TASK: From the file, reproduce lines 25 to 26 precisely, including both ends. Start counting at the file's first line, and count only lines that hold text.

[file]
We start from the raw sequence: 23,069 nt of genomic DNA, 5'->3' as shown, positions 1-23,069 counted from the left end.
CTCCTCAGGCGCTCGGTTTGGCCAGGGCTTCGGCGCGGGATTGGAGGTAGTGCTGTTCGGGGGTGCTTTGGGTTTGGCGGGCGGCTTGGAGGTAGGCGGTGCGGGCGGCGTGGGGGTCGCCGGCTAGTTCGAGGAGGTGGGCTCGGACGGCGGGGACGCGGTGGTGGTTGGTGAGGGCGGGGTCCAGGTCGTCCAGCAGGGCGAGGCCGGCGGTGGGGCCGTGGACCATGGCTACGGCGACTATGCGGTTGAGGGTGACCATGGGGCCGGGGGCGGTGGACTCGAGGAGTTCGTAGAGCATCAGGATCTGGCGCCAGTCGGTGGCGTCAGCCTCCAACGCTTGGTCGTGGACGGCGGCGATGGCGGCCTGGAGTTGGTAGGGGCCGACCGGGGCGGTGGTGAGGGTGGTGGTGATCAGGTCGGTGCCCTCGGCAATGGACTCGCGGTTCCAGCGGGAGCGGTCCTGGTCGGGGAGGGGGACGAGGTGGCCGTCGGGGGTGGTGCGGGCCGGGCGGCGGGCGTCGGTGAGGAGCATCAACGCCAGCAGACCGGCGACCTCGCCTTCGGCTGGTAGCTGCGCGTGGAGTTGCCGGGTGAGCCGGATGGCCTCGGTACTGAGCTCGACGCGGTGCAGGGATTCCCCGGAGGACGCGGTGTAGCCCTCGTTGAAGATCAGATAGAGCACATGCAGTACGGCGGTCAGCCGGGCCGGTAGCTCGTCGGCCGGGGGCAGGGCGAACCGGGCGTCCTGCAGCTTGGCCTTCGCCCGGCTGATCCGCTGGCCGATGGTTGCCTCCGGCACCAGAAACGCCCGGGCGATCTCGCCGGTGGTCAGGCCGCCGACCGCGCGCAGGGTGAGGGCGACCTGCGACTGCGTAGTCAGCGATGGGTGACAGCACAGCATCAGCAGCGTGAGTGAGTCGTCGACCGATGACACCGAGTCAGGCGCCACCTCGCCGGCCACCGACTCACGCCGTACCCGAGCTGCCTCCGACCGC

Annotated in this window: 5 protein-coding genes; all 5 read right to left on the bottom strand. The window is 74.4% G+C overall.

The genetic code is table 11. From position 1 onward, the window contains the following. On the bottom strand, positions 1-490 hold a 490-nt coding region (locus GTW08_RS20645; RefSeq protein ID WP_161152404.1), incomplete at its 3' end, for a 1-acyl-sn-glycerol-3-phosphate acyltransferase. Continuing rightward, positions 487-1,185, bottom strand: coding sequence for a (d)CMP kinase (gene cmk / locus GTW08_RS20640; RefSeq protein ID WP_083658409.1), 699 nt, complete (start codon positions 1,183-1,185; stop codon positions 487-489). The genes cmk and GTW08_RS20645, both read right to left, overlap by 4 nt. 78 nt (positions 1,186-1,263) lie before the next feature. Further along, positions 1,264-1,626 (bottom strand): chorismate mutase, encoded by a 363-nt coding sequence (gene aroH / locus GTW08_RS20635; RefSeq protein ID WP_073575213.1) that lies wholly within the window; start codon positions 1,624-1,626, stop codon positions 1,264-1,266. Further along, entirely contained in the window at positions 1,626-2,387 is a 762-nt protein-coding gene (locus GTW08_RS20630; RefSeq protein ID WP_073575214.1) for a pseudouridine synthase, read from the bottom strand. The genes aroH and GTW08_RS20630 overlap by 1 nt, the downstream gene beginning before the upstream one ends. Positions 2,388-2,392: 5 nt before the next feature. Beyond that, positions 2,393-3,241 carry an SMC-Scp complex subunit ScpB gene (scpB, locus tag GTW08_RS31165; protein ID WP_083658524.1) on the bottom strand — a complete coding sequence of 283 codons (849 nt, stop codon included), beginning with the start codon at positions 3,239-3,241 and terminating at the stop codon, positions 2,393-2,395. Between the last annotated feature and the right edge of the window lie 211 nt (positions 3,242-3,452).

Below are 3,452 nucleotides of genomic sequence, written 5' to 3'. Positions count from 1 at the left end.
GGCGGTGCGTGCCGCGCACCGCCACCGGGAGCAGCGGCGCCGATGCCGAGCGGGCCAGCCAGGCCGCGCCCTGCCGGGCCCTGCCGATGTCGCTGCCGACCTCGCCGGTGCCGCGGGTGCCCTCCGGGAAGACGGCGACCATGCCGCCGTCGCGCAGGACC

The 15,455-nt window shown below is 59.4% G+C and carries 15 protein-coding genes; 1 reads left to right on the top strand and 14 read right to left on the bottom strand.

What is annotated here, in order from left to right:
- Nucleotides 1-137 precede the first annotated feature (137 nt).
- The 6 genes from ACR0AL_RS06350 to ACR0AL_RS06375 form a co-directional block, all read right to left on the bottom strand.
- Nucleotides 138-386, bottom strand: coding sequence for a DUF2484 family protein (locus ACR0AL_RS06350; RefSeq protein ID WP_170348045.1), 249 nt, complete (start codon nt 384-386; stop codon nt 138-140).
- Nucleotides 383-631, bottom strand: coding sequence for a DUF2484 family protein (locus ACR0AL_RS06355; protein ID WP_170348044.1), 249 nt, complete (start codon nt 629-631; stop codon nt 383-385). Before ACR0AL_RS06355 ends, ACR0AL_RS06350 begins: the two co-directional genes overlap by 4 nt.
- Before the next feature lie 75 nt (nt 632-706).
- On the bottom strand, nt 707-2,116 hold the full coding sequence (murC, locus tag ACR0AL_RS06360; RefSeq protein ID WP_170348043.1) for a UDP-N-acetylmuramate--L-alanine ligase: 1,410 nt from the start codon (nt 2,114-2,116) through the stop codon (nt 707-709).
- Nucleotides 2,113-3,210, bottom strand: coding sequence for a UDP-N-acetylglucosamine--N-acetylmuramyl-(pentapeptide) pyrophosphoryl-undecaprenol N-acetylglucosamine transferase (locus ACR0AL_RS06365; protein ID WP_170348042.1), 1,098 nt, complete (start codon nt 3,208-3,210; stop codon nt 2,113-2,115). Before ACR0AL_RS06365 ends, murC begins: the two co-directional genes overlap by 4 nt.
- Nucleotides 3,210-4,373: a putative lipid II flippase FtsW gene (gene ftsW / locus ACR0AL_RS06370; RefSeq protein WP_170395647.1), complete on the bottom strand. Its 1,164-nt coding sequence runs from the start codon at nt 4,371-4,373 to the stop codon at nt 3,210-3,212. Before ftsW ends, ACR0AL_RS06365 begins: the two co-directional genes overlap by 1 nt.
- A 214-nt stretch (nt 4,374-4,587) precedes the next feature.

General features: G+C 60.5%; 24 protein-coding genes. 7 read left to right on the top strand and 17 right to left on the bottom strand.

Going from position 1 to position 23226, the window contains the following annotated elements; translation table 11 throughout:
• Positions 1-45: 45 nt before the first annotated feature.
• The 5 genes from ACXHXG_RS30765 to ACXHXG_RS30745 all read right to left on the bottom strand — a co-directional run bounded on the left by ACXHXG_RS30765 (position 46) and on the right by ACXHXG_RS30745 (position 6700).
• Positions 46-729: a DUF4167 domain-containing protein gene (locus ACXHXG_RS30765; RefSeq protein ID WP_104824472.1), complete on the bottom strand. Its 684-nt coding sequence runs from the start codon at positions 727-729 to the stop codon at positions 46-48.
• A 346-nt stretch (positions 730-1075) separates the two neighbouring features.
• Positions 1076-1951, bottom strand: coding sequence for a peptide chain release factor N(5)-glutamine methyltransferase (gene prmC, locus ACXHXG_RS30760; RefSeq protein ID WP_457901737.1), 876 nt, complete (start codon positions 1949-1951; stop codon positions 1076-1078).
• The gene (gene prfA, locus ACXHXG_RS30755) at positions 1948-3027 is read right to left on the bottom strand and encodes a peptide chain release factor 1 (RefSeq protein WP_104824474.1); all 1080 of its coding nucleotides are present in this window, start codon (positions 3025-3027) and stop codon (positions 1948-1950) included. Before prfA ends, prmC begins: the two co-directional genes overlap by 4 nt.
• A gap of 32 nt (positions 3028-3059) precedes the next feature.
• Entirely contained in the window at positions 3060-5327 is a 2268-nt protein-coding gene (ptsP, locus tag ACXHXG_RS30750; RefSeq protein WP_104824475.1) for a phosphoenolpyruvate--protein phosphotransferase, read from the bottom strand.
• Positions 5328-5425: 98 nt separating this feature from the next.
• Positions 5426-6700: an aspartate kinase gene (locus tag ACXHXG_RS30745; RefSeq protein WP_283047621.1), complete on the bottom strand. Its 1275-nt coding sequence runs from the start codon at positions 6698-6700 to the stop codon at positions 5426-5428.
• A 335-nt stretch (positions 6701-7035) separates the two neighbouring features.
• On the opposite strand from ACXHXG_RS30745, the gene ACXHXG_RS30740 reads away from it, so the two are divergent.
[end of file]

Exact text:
• The gene (gene prfA, locus ACXHXG_RS30755) at positions 1948-3027 is read right to left on the bottom strand and encodes a peptide chain release factor 1 (RefSeq protein WP_104824474.1); all 1080 of its coding nucleotides are present in this window, start codon (positions 3025-3027) and stop codon (positions 1948-1950) included. Before prfA ends, prmC begins: the two co-directional genes overlap by 4 nt.
• A gap of 32 nt (positions 3028-3059) precedes the next feature.